Secondly, the Catechism also speaks on organ donation:   In #2296 it says that Organ transplants are in conformity with the moral law if the physical and psychological dangers and risks to the donor are proportionate to the good sought for the recipient. Organ donation after death is a noble and meritorious act and is to be encouraged as a expression of generous solidarity.”

So the Church is in favor of it.   She adds some specific guidelines, adding: “It is not morally acceptable if the donor or his proxy has not given explicit consent. Moreover, it is not morally admissible to bring about the disabling mutilation or death of a human being, even in order to delay the death of other persons.”   We see in the immoral acts of cloning or taking ‘extra’ fetuses as ‘body parts for science” as such a dispicable thing.   (Incredibly, some leading persons in the medical profession want to play God and they do so in much disrespect to the sacredness of human life in its various stages, and they want to take parts even from living persons to justify helping another ‘more worthy person’ have the part.  What?! It is just sickening that ‘smart’ people in the medical field would be so cold and cruel.)  Almost the opposite of such selfish inhumanity would be the selfless and “noble” acts as of organ donors.  As Jesus freely gave his body and blood for us, so that we might live, now persons in modern times and medicine have a corporal way to imitate His love, freely, if circumstances permit it.   It’s a choice, an option, a way of giving.   It IS extra and over and above and beyond the usual to be such a donor, yet more Christians are considering it.   I think of one of my fellow priests of the Archdiocese in this moment; he gave up an organ to save the life of one of his parishioners.  It was extraordinary, but he felt called by The Lord to do it.  He is a retired monsignor who has shown to be self-less in many areas of his life–a great example to me.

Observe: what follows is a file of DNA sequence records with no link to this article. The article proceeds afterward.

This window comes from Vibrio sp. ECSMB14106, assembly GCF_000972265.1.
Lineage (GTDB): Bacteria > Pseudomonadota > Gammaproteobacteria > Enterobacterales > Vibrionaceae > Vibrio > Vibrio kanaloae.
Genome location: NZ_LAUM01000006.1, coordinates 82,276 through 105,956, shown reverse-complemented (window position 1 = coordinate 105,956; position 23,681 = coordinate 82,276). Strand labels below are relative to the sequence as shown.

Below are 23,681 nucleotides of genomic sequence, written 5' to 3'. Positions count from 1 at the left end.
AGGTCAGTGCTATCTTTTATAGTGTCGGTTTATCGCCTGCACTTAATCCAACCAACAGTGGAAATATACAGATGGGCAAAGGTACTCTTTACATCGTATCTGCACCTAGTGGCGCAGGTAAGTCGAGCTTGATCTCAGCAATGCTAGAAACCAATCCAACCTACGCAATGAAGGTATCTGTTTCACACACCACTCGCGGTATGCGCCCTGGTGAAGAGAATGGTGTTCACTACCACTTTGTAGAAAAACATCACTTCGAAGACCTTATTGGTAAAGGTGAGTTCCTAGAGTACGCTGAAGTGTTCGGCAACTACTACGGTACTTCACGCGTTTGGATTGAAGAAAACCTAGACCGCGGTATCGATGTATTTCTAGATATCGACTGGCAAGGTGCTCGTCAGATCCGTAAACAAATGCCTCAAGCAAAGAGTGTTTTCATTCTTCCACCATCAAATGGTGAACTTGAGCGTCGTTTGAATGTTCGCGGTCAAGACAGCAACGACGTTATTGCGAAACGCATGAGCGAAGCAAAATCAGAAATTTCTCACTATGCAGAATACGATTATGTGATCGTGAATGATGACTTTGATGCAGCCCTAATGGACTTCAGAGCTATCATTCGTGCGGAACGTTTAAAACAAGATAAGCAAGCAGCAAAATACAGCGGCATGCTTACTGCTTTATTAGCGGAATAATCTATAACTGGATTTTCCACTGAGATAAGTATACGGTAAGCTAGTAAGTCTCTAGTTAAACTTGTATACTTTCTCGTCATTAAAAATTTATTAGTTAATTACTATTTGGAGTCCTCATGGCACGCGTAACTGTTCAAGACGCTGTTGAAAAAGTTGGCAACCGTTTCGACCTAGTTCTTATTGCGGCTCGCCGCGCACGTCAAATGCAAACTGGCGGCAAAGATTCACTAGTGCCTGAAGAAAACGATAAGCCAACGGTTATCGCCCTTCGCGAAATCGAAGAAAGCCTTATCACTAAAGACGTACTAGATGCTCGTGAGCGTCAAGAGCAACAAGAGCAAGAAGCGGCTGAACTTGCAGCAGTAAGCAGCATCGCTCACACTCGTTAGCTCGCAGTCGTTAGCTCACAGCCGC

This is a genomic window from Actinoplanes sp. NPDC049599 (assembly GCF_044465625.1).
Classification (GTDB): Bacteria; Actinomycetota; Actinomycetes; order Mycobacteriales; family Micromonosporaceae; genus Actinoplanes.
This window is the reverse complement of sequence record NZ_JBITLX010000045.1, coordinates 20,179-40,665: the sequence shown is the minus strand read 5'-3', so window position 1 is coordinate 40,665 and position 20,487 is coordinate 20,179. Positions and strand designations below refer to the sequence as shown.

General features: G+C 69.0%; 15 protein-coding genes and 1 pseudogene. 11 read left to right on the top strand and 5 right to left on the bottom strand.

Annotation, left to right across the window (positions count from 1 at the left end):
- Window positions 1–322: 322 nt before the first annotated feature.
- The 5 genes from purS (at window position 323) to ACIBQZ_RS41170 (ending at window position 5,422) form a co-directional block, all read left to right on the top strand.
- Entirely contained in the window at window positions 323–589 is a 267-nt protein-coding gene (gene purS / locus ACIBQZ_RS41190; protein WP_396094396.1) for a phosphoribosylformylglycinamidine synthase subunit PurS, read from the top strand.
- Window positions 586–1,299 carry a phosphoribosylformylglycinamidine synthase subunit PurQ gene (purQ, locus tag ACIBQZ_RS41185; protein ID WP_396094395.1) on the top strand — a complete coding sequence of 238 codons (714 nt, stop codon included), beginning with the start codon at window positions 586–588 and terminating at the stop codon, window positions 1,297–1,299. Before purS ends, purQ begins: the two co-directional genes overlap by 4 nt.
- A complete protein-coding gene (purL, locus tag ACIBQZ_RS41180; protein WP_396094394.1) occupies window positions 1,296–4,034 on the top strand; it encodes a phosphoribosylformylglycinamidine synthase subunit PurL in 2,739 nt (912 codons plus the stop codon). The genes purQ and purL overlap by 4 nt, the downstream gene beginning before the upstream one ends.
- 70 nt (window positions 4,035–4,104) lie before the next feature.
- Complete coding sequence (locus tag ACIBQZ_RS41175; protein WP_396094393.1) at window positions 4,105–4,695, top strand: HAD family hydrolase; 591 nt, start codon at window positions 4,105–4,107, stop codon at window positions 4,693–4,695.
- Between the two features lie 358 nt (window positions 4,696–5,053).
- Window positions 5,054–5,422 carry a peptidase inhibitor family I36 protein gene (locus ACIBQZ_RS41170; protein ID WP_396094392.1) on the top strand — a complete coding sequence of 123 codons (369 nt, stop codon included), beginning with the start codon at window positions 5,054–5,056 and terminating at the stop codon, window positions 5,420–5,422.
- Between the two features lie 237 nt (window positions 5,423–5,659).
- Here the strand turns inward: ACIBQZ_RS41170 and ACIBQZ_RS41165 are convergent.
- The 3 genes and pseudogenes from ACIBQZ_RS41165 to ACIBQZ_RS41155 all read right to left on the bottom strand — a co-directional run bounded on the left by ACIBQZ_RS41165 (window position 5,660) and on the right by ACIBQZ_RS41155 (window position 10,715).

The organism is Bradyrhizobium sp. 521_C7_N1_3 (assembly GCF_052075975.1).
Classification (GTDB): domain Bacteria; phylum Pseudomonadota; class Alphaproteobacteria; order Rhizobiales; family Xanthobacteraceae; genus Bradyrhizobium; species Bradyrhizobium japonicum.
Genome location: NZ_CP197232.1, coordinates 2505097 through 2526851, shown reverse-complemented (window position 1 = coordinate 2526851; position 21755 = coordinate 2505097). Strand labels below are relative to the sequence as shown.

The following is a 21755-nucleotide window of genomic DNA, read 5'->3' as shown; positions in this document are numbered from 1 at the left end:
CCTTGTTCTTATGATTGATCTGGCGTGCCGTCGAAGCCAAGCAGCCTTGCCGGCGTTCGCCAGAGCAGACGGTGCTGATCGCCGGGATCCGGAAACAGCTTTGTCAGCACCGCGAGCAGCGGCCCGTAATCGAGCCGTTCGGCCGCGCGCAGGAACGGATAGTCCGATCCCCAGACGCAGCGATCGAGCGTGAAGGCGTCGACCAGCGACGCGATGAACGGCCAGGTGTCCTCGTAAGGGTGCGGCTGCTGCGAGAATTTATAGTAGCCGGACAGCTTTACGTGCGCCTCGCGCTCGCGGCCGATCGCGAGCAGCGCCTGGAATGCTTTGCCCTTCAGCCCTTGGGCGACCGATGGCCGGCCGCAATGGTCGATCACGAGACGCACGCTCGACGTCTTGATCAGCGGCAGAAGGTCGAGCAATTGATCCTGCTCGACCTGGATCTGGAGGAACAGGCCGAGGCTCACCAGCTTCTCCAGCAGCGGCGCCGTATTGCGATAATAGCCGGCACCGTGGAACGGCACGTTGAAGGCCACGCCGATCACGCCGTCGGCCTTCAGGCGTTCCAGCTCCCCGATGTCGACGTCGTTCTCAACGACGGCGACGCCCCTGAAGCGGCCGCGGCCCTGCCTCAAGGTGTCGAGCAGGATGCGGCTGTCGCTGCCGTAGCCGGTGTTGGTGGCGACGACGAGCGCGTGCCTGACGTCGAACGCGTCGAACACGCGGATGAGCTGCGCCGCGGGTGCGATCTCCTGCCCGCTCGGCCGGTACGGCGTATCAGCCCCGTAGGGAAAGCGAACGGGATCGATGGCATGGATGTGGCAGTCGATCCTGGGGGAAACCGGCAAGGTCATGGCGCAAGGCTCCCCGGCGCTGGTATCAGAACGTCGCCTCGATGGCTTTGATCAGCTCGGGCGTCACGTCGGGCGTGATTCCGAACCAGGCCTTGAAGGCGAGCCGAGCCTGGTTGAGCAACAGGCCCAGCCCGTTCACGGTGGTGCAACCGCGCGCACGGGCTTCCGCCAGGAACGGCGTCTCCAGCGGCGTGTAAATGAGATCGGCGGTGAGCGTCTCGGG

[In a smaller but more common practice of "donation," blood donation is a great way to give to your fellow man.   It does not ask to much of your time or take anything really away from you.  Blood replenishes in us, as part of the normal human process.  Yet when blood is needed for a person in a hospital, it needs to be immediately there.  Blood donors can be fellow life savers.]    Now back to organ donation, but it was good timing for a pitch for blood donors.

Thirdly, organ donation should always be in the manner of one’s free choice to give.   Loving is truly always a choice, a will to care from its giver to the other.   That truth makes it a concern, then, when there might be a  forced donation of one’s body to another.   Now, there isn’t the room to posit all the major ethical and moral considerations to organ donation, nor to cover what are the differing views over “the human body” and what constitutes “human life.”   We have ethicists and moral theologians in the Church to keep the effort going to present how we think our God wants us to live and act and see things.    Yet, fundamentally, there is a problem in our world with those who want to pressure Christ’ believers to accept and bend to the immoral positions and practices of those don’t accept Christ.

Yes, there’s the problem of governmental mandates for fetal-infant ‘parts’ going on today, which is a troubling thing here in the USA and in many other places in the world.  That’s a specific concern.  Overall, if we would look at the larger picture of what ungodly persons would want to “ask” of society, we notice that some countries/corporations in the world now are considering legislation and measures to require citizens to surrender their bodies to the state immediately upon death. (Does that sound welcome or dangerous to you?)   They present it craftfully as a “good” for modern peoples.   To me, it’s just evidence that evil still does exist, and it’s anti-life and anti-human and very much against what the Church would preach and practice.

But, with that said, let’s look at this area of organ donations from a holy point of view, and see the good that it might bring.